Here the first "they" appear to be the "people" - which includes workers, petit bourgeois, peasants, bedouins, and ........ do you include some segment of the bourgeoisie? The comrador bourgeoisie is the dictatorship itself is it not - or did the comprador bourgeoisie itself split? The second "they" (inserted by me as it is implied rather than stated) is whom exactly? It certainly does not include the workers. Is it the "other" part of the unidentified split? This statement needs a rewrite. It doesn't make sense.

Your unclear writing style makes it difficult to know where you are coming from here but it appears that you think that when I embrace the right of nations to self-determination I abandon class analysis. Did I say something somewhere to give you that impression? Or are you "shadow boxing" not with me but with some Nasserite that you met somewhere.

I am a communist who believes that the right of nations to self determination is one of the things we must fight for as we fight for the workers liberation. I do not "choose" to fight for the nation against the workers. Pardon me if you don't think that. I am just trying to be clear.

You certainly failed to

Tojiah wrote:
show [me] why "the right of national self-determination" is completely useless in analyzing the situation in the Middle East today

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Tojiah
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Apr 17 2011 02:33

For some reason I cannot edit the original post to make it clearer. Instead, I will rewrite it verbatim with corrections:
"Now let us look at it through the two analyses:

  • Class analysis: there was a break within the bourgeoisie due to the deteriorating economic situation. After years of class struggle, and the example of Tunisia, a portion of the bourgeoisie (middle class intellectuals?) sided with workers already struggling against the regime, as well as recruiting more workers into demonstrations and sit-ins, forcing out a specific manifestation of it, but this portion of the bourgeoisie held back as soon as it seemed like the coup would result in a revolution, which would be against their interests as bourgeoisie. The class struggle, meanwhile, continues with greater vigor now that the regime's hold has shaken.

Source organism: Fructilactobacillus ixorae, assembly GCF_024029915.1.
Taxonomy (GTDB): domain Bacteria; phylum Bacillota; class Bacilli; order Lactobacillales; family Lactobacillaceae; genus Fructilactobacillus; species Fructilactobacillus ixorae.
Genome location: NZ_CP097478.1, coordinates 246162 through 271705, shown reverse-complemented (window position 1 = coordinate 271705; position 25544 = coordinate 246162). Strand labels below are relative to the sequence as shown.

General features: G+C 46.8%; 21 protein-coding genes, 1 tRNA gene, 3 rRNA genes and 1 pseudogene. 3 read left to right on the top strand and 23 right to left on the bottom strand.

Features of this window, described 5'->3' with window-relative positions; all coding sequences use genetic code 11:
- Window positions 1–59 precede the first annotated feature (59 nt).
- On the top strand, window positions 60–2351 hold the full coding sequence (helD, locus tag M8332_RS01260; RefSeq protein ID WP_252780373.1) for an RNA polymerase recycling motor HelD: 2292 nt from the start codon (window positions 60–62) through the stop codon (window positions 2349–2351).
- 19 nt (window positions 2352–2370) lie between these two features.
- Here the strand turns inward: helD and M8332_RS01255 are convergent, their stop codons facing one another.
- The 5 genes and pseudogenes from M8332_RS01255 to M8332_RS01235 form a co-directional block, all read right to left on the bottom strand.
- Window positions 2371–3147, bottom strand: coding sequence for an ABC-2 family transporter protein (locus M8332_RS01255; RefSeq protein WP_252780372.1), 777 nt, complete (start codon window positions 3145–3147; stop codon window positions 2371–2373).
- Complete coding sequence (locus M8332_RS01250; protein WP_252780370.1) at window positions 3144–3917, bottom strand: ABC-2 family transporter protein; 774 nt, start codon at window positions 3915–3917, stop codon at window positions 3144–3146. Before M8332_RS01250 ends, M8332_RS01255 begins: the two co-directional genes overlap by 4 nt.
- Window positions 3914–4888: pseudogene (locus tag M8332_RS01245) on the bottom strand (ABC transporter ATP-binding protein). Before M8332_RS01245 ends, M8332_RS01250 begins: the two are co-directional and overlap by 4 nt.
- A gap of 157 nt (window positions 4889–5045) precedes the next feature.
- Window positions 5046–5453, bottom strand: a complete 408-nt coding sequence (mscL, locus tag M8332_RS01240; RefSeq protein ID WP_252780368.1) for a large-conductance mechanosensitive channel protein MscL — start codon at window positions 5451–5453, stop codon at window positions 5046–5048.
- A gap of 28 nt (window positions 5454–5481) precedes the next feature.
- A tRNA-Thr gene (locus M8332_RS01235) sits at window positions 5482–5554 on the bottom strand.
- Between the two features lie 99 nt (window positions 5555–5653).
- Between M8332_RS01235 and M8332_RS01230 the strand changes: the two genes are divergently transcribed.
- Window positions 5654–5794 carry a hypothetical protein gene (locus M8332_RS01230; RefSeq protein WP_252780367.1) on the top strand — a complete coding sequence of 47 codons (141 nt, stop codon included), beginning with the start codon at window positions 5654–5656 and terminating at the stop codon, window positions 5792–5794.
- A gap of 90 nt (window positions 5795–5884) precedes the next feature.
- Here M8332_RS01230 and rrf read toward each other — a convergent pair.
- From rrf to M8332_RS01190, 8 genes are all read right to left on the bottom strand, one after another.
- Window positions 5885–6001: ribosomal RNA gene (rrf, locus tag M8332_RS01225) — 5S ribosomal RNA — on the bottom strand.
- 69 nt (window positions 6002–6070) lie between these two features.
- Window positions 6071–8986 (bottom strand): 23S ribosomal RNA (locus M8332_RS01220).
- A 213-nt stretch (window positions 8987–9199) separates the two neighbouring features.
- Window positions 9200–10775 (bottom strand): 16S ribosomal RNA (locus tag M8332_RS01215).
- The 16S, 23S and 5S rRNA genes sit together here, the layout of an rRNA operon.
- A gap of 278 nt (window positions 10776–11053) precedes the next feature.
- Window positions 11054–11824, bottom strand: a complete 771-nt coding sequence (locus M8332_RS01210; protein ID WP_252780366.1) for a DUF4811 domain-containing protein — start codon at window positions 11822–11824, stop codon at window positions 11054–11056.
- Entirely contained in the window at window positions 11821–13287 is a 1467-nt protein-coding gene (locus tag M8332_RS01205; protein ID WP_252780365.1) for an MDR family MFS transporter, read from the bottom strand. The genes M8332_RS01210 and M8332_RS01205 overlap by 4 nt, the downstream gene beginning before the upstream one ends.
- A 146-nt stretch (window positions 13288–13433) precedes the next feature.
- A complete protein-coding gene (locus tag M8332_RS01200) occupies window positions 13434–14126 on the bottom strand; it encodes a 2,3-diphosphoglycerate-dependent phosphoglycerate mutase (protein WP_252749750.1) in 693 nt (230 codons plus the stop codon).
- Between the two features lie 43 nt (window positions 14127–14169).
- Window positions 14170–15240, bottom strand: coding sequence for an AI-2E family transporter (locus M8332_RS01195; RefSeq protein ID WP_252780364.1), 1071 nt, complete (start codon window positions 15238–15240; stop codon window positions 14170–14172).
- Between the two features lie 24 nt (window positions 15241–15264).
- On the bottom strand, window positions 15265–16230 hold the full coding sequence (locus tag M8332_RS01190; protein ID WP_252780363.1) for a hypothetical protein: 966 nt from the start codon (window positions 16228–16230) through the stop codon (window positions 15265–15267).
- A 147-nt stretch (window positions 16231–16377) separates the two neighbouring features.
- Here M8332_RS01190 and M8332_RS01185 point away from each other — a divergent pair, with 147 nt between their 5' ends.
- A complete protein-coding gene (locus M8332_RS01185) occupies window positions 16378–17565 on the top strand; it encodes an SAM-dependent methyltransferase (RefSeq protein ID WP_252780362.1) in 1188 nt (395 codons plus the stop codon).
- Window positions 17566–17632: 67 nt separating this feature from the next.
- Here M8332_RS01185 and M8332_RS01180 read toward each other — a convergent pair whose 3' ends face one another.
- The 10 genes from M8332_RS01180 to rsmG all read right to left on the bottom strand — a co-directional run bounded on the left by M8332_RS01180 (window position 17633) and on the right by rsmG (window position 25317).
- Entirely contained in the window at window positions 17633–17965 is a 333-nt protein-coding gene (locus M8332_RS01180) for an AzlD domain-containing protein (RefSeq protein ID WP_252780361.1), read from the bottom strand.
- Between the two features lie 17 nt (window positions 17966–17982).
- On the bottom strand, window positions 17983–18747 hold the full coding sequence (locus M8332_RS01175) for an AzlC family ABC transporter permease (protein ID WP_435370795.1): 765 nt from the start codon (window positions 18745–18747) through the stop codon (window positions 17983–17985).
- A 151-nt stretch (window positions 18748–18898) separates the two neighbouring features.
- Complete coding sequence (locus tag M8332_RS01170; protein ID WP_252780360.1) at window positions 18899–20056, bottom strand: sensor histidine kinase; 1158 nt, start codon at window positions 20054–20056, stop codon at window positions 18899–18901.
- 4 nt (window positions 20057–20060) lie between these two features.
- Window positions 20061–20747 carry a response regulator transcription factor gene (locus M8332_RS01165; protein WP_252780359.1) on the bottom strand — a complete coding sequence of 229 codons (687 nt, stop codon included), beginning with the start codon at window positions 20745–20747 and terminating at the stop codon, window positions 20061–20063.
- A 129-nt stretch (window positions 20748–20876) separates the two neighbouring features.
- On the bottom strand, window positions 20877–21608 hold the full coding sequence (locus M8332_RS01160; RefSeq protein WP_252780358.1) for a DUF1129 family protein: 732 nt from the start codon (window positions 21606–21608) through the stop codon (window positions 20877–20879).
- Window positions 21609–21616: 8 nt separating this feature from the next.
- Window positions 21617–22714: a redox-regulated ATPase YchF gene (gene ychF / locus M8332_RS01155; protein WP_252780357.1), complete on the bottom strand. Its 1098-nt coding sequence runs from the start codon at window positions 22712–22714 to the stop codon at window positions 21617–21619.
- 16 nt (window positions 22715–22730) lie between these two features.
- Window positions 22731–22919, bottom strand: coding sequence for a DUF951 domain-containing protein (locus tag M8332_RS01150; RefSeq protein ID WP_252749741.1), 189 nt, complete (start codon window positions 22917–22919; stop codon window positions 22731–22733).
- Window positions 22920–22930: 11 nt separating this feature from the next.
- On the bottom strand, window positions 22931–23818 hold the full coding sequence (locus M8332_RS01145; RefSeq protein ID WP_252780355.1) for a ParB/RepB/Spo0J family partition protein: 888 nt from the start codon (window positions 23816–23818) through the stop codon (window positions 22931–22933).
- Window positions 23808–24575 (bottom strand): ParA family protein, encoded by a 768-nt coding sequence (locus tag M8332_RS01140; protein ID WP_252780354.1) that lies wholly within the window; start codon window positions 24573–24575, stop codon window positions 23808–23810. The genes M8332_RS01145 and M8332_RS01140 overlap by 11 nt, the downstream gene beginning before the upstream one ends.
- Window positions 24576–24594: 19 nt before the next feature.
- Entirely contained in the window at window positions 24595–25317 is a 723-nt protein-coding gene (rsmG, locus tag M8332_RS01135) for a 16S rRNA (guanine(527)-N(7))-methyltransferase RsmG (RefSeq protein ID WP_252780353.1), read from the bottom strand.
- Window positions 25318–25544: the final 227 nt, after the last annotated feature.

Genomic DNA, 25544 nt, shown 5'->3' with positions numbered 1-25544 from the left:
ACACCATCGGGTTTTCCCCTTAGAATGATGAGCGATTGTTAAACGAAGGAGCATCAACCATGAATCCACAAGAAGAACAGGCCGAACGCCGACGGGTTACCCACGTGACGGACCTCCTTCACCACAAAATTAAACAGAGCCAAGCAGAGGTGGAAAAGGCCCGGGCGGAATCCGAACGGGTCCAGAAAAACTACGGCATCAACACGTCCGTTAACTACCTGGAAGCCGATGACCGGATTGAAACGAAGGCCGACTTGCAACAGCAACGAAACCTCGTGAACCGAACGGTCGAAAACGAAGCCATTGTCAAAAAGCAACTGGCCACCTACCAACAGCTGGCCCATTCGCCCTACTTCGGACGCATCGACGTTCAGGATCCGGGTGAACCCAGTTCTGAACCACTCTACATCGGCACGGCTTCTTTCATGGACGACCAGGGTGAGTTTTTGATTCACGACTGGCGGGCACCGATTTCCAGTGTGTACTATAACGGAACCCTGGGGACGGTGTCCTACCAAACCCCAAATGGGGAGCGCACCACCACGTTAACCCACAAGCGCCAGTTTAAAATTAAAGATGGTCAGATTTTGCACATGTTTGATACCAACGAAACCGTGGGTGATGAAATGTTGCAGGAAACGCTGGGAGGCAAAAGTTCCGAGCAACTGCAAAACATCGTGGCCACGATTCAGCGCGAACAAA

• Nationalist analysis: The people of Egypt have had enough of an oppressive US-backed regime. They struggled to overthrow the dictatorship, but the popular leaders betrayed their people once Mubarak was ousted and these leaders are now working with the same US-backed infrastructure to create a more malleable US ally. How dare they?!"

    Is this somewhat clearer?

    As for the second part, I expect you to fill that in, because it is you who claims that you cannot understand the situation in the Middle East without accepting "the right of nations to self determination", so you should provide an analysis under that article of faith. I see no reason to use "self determination" as an analytical tool or as something communists should work for, and indeed, this doesn't seem to bear out as a very important. To quote myself: " the turmoil there started with a US-backed regime. It has lost most of its impetus even though the regime is still US-backed. The majority of remaining unrest is linked to working-class struggle: strikes and occupations." So it doesn't seem like there is much for "self determination" to add to the class analysis. In fact, it seems to contradict what is going on on the ground, so it would detract from an analysis by adding a wrong premise. But it should be easy for you to prove me wrong. How does "the right of nations to self determination" fit in here at all?

Alexander Roxwell
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Apr 17 2011 21:34